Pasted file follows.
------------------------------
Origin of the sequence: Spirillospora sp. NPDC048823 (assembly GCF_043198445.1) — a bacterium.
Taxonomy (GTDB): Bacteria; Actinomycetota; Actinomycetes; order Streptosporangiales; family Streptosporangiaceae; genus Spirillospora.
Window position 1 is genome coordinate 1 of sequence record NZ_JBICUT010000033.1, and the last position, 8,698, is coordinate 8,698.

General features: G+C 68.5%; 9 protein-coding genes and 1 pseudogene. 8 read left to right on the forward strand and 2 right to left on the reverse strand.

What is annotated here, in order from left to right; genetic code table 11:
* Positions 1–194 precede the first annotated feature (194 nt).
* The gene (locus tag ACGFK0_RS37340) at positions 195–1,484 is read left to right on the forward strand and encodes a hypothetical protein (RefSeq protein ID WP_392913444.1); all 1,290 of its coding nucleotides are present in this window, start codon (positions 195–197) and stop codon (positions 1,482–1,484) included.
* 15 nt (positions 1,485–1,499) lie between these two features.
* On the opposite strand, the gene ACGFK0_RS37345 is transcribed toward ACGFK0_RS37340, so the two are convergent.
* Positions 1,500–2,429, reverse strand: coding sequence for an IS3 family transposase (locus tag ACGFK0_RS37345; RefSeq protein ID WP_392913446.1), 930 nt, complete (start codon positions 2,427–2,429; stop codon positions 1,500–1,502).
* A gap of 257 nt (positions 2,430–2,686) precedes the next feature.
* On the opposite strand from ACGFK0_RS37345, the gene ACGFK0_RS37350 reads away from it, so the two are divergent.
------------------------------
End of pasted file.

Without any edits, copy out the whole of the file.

Origin of the sequence: Spirillospora sp. NPDC048823 (assembly GCF_043198445.1) — a bacterium.
Taxonomy (GTDB): Bacteria; Actinomycetota; Actinomycetes; order Streptosporangiales; family Streptosporangiaceae; genus Spirillospora.
Window position 1 is genome coordinate 1 of sequence record NZ_JBICUT010000033.1, and the last position, 8,698, is coordinate 8,698.

General features: G+C 68.5%; 9 protein-coding genes and 1 pseudogene. 8 read left to right on the forward strand and 2 right to left on the reverse strand.

What is annotated here, in order from left to right; genetic code table 11:
* Positions 1–194 precede the first annotated feature (194 nt).
* The gene (locus tag ACGFK0_RS37340) at positions 195–1,484 is read left to right on the forward strand and encodes a hypothetical protein (RefSeq protein ID WP_392913444.1); all 1,290 of its coding nucleotides are present in this window, start codon (positions 195–197) and stop codon (positions 1,482–1,484) included.
* 15 nt (positions 1,485–1,499) lie between these two features.
* On the opposite strand, the gene ACGFK0_RS37345 is transcribed toward ACGFK0_RS37340, so the two are convergent.
* Positions 1,500–2,429, reverse strand: coding sequence for an IS3 family transposase (locus tag ACGFK0_RS37345; RefSeq protein ID WP_392913446.1), 930 nt, complete (start codon positions 2,427–2,429; stop codon positions 1,500–1,502).
* A gap of 257 nt (positions 2,430–2,686) precedes the next feature.
* On the opposite strand from ACGFK0_RS37345, the gene ACGFK0_RS37350 reads away from it, so the two are divergent.